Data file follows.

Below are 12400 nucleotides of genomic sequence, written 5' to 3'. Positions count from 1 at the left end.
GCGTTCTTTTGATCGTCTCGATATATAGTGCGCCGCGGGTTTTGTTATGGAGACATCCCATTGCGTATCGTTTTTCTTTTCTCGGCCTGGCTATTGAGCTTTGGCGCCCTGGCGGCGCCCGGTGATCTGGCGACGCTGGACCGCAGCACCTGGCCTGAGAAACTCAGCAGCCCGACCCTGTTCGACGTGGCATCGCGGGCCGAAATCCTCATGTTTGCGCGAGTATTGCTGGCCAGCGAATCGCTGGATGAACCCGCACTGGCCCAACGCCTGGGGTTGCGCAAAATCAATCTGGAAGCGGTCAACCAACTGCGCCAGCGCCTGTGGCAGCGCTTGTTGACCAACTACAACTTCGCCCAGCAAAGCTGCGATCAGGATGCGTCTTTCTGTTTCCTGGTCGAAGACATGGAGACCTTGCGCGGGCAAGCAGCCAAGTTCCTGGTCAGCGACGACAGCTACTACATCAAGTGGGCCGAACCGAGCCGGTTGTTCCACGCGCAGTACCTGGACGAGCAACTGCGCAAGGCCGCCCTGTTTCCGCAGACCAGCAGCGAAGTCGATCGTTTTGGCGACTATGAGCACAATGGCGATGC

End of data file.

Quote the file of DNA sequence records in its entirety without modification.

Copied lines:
Below are 12400 nucleotides of genomic sequence, written 5' to 3'. Positions count from 1 at the left end.
GCGTTCTTTTGATCGTCTCGATATATAGTGCGCCGCGGGTTTTGTTATGGAGACATCCCATTGCGTATCGTTTTTCTTTTCTCGGCCTGGCTATTGAGCTTTGGCGCCCTGGCGGCGCCCGGTGATCTGGCGACGCTGGACCGCAGCACCTGGCCTGAGAAACTCAGCAGCCCGACCCTGTTCGACGTGGCATCGCGGGCCGAAATCCTCATGTTTGCGCGAGTATTGCTGGCCAGCGAATCGCTGGATGAACCCGCACTGGCCCAACGCCTGGGGTTGCGCAAAATCAATCTGGAAGCGGTCAACCAACTGCGCCAGCGCCTGTGGCAGCGCTTGTTGACCAACTACAACTTCGCCCAGCAAAGCTGCGATCAGGATGCGTCTTTCTGTTTCCTGGTCGAAGACATGGAGACCTTGCGCGGGCAAGCAGCCAAGTTCCTGGTCAGCGACGACAGCTACTACATCAAGTGGGCCGAACCGAGCCGGTTGTTCCACGCGCAGTACCTGGACGAGCAACTGCGCAAGGCCGCCCTGTTTCCGCAGACCAGCAGCGAAGTCGATCGTTTTGGCGACTATGAGCACAATGGCGATGC